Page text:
Component of the Framework

The theory of change was developed by Kurt Lewin and can be traced back in the 1930s. The model was further established by other scholars such as Kirkpatrick in 1950s. The primary components include driving and restraining forces as well as equilibrium. The driving forces are those pushed in a direction which causes the transformation.

For example, the driving force allows a patient to move in the desired direction. On the other hand, restraining forces work parallel to the driving push. They hamper change since the force causes a move in the opposite direction causing a negative change in equilibrium which is a state in which the driving and restraining forces are equal. In such situations, change does not occur (Lewin, 1947). Transformation can only be realized when it happens resulting in raising or lowering the equilibrium. Additionally, the theory of change includes other components such as indicators to understand whether transformation has been reached, interventions which refer to work undertaken to lead to desired change, rationale that entails explaining the positioning of the outcome, and highlighting the assumptions made (Lewin, 1947).

Description of whether the Framework Explains Phenomenon of Study

The phenomenon of study involves understanding implementation of bar-coding medication administration at psychiatric facilities. In the current era of technology, it is imperative to make changes to enable effective management of patients in hospitals and ensure their safety (Calder, 2013). In particular, it is crucial to understand how technological modification impacts psychiatric nursing practitioner. Without the system, a nurse is forced to check the medication against papers which increases the possibility of errors. Several barriers are involved when such change is proposed including lack of cooperation from medical personnel, resistance to transformation, for instance, patient refusing to wear the identification bands and fear of using new techniques (Anderson, Potočnik, & Zhou, 2014). Change theory explains the phenomenon since it takes into a pattern of resistance and identifies the factors that can impede change from happening.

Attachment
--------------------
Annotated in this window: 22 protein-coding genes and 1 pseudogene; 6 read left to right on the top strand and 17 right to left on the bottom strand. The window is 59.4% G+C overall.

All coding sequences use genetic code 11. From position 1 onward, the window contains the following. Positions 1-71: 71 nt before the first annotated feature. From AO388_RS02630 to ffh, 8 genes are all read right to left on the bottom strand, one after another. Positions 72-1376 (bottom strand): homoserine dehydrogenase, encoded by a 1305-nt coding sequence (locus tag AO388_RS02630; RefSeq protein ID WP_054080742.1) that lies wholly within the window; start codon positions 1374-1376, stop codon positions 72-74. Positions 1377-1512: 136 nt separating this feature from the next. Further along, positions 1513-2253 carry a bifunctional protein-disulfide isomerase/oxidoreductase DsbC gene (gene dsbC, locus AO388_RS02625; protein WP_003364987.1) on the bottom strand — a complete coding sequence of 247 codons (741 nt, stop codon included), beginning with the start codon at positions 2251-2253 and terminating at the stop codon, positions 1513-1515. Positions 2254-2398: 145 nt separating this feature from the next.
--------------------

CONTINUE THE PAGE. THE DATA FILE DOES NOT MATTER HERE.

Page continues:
Description of if the Framework Guides each Phase of Project

Lewin’s theory of change provides a procedure that guides each phase of the project. The difficulties related to the phenomenon above usually occur in the unfreezing stages. In particular, the theory offers components that should be followed when seeking to develop the best solutions or strategies (Chowhan, Pries & Mann, 2017). For example, the framework emphasizes the importance of identifying the key players such as staff and patients, the establishment of indicators, interventions, rationale, and assumptions. The guideline can allow the researcher to move from the unfreezing to freezing states successfully.

Description of whether the Framework Identifies Variables and Outcome to Measure